This is Why Learning With Imagination Matters in Education

by | Apr 12, 2018

Why is learning with imagination just as important as having knowledge? Why must both teachers and learners use imagination in learning? Our goal here is to examine how imagination and knowledge support each other in the quest for authentic learning.
 
Imagination is considered the faculty or action of forming new ideas or concepts of external objects not present to the senses. On the other hand, knowledge is about facts and information. It encompasses the skills we acquire through experience or education; the theoretical or practical understanding of a subject. But how do they compliment each other in learning?
 
Our imagination changes; it is organic, and it grows as our knowledge grows. Knowledge feeds the imagination which spurs us on to new knowledge. Ultimately, this is the cycle of discovery and of learning we strive for in education. An imaginative student, for example, would be free to take risks and be a leader, and to state opinions rather than just correct answers. In the same way, an imaginative teacher can also take risks, be a leader, and be adaptable to the changing needs of their students.

Learning With Imagination and Knowledge

Considering this, would you say that imagination is more important than knowledge? Actually, it’s more about how knowledge and imagination support each other in learning as suggested earlier. In a TED conversation about this very subject, readers chimed in with the following insights:
 
“I think imagination DRIVES knowledge acquisition. If you are really passionate about a possibility you imagine (whether it’s a better education system or a revolutionary scientific theory), you will seek out the knowledge needed to test it or to turn your vision to reality.” (Ayesha Ratnayake)
 
“Creativity is the product of imagination. So, both of them need knowledge to work and grow up together. Knowledge is static and creativity is changing, change is needed for new things to happen but to have change, there must first be something to change; knowledge.” (Thomas Z.)
 
“Both are necessary. Imagination drives inquiry and inquiry eventually leads to knowledge. With additional knowledge new levels of imagination become possible.” (Harald Jezek)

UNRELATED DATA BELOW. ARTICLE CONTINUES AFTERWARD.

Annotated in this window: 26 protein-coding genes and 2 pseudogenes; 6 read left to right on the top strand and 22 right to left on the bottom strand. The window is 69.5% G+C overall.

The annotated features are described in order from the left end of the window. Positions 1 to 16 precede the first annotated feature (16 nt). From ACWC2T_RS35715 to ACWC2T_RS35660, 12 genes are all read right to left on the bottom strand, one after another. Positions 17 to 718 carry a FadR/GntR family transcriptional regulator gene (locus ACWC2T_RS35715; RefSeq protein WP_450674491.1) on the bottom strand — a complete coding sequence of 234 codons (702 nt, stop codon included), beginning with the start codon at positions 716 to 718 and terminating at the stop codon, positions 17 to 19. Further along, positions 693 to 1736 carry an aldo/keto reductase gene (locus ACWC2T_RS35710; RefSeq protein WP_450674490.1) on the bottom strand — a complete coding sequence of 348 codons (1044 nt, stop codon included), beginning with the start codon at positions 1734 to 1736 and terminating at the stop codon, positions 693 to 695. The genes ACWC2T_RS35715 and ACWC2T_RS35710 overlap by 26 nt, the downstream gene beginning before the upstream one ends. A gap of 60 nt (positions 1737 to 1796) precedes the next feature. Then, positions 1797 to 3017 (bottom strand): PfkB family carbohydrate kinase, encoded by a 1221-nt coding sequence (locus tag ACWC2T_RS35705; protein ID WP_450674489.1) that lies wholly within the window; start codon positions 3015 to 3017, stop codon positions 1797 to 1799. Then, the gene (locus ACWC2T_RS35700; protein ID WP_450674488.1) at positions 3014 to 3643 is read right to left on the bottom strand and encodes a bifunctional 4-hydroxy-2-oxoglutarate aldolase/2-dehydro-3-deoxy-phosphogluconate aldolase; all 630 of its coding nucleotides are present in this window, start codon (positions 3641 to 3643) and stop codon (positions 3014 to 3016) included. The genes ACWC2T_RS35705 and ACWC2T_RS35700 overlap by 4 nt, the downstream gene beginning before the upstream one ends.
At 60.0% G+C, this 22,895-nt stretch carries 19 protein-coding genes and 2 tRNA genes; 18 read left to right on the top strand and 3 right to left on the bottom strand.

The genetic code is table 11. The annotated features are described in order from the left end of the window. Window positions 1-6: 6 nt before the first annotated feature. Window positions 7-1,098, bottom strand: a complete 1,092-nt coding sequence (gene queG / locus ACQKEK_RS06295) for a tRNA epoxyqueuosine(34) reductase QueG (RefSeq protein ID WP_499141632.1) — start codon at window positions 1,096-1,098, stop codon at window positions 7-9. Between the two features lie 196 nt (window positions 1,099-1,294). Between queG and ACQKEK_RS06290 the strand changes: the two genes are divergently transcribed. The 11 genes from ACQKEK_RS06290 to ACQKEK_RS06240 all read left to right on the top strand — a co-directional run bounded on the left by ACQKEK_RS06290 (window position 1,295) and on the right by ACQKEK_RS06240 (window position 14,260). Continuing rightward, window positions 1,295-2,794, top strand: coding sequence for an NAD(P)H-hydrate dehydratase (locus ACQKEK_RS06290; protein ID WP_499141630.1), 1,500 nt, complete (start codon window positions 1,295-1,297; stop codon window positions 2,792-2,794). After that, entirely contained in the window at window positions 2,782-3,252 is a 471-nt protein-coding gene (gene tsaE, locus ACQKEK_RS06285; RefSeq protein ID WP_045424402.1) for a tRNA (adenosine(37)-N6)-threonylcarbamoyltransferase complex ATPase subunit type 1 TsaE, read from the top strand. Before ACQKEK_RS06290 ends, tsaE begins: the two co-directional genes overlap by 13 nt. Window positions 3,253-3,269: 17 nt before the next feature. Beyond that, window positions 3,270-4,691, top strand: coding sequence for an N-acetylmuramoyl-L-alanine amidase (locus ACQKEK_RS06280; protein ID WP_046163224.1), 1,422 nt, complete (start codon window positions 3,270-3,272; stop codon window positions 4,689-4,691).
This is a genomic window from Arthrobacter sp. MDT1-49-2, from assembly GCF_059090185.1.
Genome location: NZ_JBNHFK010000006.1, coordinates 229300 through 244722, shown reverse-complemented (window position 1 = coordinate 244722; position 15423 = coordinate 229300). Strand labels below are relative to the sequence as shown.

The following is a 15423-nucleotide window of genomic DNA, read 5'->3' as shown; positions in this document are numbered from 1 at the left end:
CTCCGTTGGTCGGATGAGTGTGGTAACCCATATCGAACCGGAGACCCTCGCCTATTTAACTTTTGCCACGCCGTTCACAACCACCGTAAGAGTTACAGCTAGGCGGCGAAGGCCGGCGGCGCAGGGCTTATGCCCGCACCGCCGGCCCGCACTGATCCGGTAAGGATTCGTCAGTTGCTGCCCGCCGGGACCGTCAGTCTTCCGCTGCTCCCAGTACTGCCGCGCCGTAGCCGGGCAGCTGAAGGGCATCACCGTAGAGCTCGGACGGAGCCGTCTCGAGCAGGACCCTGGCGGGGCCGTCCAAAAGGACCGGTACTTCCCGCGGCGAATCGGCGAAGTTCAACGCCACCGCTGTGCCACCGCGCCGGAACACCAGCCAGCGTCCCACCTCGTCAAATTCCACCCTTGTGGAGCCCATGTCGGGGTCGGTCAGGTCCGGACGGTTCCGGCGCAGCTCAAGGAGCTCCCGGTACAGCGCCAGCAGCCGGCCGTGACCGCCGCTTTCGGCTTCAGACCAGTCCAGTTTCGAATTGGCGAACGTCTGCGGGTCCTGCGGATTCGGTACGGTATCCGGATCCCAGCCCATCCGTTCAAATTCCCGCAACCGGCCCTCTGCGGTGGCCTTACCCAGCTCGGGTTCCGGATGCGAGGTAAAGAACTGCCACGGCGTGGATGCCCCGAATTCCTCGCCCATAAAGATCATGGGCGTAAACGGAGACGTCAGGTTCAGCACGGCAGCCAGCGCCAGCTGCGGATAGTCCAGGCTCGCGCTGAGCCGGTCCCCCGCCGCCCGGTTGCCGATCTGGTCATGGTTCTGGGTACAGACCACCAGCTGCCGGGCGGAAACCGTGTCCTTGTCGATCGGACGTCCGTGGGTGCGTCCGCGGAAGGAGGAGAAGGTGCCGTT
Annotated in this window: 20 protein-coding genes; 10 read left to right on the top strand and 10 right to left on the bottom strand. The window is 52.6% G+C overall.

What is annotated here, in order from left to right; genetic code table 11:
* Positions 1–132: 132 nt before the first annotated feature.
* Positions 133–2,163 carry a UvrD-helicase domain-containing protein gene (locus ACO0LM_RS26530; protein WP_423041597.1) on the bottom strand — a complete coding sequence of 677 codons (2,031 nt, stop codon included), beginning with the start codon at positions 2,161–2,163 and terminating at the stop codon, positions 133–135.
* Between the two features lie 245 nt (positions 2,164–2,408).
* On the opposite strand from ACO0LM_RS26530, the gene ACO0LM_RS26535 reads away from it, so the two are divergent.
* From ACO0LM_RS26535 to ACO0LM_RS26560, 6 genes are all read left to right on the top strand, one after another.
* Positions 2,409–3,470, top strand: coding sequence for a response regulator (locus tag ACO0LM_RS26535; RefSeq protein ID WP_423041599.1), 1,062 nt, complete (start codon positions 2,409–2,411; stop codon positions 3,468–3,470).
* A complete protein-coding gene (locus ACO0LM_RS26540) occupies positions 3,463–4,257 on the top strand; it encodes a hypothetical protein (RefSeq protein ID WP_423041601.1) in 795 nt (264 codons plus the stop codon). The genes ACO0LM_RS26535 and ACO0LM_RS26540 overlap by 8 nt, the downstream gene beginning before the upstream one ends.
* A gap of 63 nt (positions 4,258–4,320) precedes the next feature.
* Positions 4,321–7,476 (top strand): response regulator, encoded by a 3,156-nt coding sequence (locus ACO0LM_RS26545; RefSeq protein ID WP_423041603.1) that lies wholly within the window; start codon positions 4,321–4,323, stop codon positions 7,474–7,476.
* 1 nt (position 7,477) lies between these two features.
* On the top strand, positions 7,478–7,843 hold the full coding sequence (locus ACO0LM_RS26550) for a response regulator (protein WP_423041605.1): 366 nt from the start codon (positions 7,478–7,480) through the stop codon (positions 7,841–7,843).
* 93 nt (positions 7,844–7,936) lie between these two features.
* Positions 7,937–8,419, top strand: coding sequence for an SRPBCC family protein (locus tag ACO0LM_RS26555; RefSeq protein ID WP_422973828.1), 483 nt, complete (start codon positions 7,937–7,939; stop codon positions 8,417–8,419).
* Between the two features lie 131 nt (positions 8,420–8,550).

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An Imaginary Field Trip

Here’s an example of how learning with imagination supports knowledge. Suppose that you are about to go on a camping trip. As you ponder the adventure ahead, you envision the road trip and its potential adventures. You picture yourself relaxing in your tent with your family or friends. The fishing and cooking of food in the great outdoors are experiences you can sense as though they were actually happening. You see yourself gazing at the stars and singing around the campfire together with your loved ones.
 
First, you need to pack. This involves gathering things you have, identifying things you don’t, and then acquiring and organizing it all. This “packing” stage is the knowledge stage of the experience. However, we would not have come to the packing stage without first experiencing our imagination stage. Finally, there’s the actual journey and process of bringing your idea to life. Imagination then takes those experiences acquired from the “doing” stage and gives them meaning.
 
It can be explained using the acronym ARM—we Act, Reflect, and finally Move. We use imagination to reflect on the meaning of action. As a result, we are changed by the experience and our paradigms are shifted. There’s no going back to the state of not knowing, or not experiencing. We have done both and so we are changed, and thus we are spurred to another action.
 
Imagination binds all learning together, so learning with imagination takes you anywhere—just ask Albert Einstein.

How Do You Teach Imagination?

If learning with imagination matters as much as it does, then how can imagination be taught to learners? That’s the thing—you can’t really teach it, but you can certainly model it.
 
In this case, you can use guiding questions to spur imagination. However, it is the individual that controls it and harnesses it. We can teach others to take their imagination to fruition, but we cannot imagine for them. It is the one thing that individuals own. Also keep in mind that fear is the enemy of imagination. Considering this, a place to start would be creating a safe space for dissenting ideas to be spoken and discussed.
 
Mind maps can help organize a flurry of imagined ideas and give visual imagery to them. In addition, collaborative task organizers can combine imagined ideas from many people and sources. See our Solution Fluency Activity Planner as another example.

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A Perfect Union for Learning

All in all, imagination and knowledge go hand in hand. An illustration of this complementary role in society comes from Joseph Campbell. In his mind, mythology was the essence of imagination. While science (knowledge) can explain things at their deepest physical level, mythology gives story to that knowledge and meaning to the elemental.
 
Learning with imagination is an endless cycle—not only individually, but throughout society and human endeavours. The great thinkers and inventors of the past have shown it already. Sir Isaac Newton said it best: If I have seen further than others, it is by standing upon the shoulders of giants.
 
Use your imagination and ask your students to use theirs, and ponder this question together: Where should we go next?

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